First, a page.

Virtual Rewards Become A Bigger Reality

Not to say that we called it but....we called it. 

A while back, we had a Merchandise Monday post about using elements from social games as incentives. We discussed how using virtual goods as redemption options would eventually be a viable option for many rewards programs. Our post focused mainly on usage in employee recognition programs, redeeming for virtual items on Farmville instead of other low-cost, low-point types of tangible items. 

According to a recent Mashable report, Zynga (creators of FarmVille and Mafia Wars) has embarked into this virtual rewards concept internally by offering players a new option called RewardVille. The concept is this: for playing in certain Zynga games, players earn zPoints. These zPoints help players hit certain zLevels. As players move up to new zLevels, they are rewarded with zCoins (a lot of zTerms isn't it?). 

So what's cool about zCoins? zCoins are redeemable for in-game items. So if someone needs an extra tractor for FarmVille, those zCoins would help reward their loyal play. 

Even gamification specialists like Zynga recongize the need to implement some sort of rewards system to drive loyalty. In addition to the new RewardVille plan (which is still in beta as of now), Zynga's social goods have drawn interest of other marketers. AmEx started letting their card users to redeem their rewards points for Zynga virtual goods. In addition, retailers like 7-eleven, Best Buy and Target sell gift cards to buy points used as virtual currency. 

Just because consumers can't tangibly hold the reward doesn't mean it won't be popular. What do you all think? Will we see an increase in virtual rewards?

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The Future of Incentives: Digital

In the early days of digital marketing and social media, brand advocacy online was more or less a volunteer effort. Early adopting tech users with good (and bad) consumer experiences with brands took the time to talk about that brand in their own social feeds. The early days were also exciting in the fact that social media opened up this new door for consumers to be able to interact with brands. Marketing was no longer (well in theory anyway) a one-sided conversation where the brands controlled all the messages. Consumers could now be part of that marketing conversation.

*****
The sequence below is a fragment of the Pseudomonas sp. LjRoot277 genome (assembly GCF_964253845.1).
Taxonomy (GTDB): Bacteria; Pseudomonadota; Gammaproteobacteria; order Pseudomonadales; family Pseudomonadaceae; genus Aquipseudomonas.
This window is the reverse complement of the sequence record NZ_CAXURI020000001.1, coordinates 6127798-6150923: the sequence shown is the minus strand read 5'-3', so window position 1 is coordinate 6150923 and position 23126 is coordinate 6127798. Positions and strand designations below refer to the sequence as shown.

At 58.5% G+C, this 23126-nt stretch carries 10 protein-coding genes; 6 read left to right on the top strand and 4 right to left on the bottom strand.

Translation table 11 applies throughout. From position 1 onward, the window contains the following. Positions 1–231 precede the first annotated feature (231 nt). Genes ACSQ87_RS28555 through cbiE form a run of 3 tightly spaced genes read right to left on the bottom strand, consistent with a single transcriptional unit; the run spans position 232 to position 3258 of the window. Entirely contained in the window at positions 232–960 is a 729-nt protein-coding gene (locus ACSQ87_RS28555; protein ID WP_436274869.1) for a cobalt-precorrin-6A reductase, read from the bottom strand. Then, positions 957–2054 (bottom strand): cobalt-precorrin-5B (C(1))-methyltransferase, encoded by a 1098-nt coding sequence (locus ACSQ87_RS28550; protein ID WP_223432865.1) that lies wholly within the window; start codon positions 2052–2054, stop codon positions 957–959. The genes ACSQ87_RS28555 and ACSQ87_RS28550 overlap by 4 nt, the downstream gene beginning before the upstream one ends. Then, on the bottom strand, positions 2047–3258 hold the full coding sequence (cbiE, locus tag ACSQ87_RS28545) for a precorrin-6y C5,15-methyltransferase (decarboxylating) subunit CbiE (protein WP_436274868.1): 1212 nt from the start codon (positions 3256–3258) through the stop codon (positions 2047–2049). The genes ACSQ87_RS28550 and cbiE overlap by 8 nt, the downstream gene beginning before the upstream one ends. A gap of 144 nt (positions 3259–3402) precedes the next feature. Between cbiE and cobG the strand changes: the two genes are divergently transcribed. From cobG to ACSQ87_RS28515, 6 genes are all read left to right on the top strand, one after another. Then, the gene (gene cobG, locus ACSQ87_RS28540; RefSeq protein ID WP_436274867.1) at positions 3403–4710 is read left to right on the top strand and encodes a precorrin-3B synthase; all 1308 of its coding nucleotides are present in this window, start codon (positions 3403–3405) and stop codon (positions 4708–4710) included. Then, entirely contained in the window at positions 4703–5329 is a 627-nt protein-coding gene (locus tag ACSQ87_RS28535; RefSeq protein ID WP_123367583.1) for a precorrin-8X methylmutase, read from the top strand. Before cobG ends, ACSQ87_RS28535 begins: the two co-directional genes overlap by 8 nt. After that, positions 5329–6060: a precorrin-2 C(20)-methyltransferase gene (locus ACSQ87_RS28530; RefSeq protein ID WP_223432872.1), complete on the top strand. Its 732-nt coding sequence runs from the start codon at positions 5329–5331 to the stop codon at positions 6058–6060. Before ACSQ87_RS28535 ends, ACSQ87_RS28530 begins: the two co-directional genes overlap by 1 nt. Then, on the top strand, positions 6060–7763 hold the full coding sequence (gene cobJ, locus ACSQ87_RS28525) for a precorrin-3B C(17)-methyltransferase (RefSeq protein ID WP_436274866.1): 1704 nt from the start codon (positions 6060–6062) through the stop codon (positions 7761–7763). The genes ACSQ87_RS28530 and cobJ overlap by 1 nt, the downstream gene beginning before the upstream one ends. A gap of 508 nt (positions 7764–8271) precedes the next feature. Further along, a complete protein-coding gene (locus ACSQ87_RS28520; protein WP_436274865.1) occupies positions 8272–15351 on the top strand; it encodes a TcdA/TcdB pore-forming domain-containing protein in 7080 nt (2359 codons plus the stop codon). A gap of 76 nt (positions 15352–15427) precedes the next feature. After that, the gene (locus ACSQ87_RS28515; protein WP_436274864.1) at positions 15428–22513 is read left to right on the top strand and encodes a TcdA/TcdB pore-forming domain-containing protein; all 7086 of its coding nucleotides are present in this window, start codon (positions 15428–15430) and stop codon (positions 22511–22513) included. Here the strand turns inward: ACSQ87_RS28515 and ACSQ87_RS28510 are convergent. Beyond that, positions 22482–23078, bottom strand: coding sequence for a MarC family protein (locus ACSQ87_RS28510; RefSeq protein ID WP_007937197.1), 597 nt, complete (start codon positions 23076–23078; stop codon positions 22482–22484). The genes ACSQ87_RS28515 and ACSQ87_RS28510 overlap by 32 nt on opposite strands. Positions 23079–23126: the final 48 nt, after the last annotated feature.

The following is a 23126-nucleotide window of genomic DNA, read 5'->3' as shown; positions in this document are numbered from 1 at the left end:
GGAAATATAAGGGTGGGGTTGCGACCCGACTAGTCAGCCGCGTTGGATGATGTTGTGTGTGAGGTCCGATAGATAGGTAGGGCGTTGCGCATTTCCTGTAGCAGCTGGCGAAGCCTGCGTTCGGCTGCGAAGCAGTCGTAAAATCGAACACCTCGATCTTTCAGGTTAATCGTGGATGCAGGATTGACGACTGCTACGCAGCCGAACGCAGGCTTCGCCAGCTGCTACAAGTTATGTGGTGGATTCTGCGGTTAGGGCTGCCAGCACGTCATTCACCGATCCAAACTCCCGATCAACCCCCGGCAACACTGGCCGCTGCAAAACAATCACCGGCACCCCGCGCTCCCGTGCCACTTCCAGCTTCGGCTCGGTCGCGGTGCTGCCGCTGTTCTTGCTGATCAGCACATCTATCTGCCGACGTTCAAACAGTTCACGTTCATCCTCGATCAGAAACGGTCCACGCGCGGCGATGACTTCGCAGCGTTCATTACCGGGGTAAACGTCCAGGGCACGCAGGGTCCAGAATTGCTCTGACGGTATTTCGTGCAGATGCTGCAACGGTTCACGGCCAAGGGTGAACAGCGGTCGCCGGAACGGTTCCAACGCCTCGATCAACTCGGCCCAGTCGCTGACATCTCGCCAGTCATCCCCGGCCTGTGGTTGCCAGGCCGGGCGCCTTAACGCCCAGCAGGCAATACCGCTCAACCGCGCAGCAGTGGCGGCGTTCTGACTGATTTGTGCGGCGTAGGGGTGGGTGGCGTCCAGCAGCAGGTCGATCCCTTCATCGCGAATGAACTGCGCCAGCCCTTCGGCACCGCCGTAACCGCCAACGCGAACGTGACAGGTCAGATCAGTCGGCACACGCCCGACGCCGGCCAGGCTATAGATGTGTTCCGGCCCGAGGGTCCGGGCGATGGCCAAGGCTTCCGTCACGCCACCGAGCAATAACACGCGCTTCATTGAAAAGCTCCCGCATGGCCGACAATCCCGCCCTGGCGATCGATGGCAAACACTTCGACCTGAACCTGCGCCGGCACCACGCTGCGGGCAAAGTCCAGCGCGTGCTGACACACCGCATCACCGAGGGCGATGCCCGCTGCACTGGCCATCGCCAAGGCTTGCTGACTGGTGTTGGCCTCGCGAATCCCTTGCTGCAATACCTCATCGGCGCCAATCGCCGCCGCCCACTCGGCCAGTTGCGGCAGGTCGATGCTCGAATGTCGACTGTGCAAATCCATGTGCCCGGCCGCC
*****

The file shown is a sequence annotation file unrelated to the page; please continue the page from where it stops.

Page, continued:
It was - and still is - an exciting time. The winds are changing though. The initial thrill of being able to talk to a brand is wearing off. Social media usage is growing exponentially and not all the users want to be part of brand advocacy for kicks. There has to be something in it for them. Companies now have to not just rely on the "yay social media" wave but come up with effective ways to keep the consumer base engaged in conversation about their brand.

That's where incentives and loyalty programs come in.

Incentive and loyalty companies (in theory anyway) are masters in modifying behavior. We typically see this in the form of employee motivation, helping company workers take the necessary to achieve and even excel certain goals. Incentive programs should be designed to drive a certain behavior from a group and reward them accordingly for participating in those behaviors.

Tapping into digital loyalty is a huge opportunity for our industry. Using our knowledge and capabilities to help drive consumer behavior will be huge in the digital space. So a company wants consumers to talk more about their brand about in what ways? Do they want more Twitter mentions? Foursquare or Facebook place checkins? Completed activities on SCVNGR? If they do these things, what's in it for them? How will they be motivated to take part in those behaviors desired by your company/brand.

Digital media and loyalty is going to be part of the incentive industry's future. Loyalty programs will play a much bigger role in successful digital marketing efforts.  What do you think? What other ways will incentives play a part in the future of digital marketing?

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Could Incentives Improve Facebook Engagement?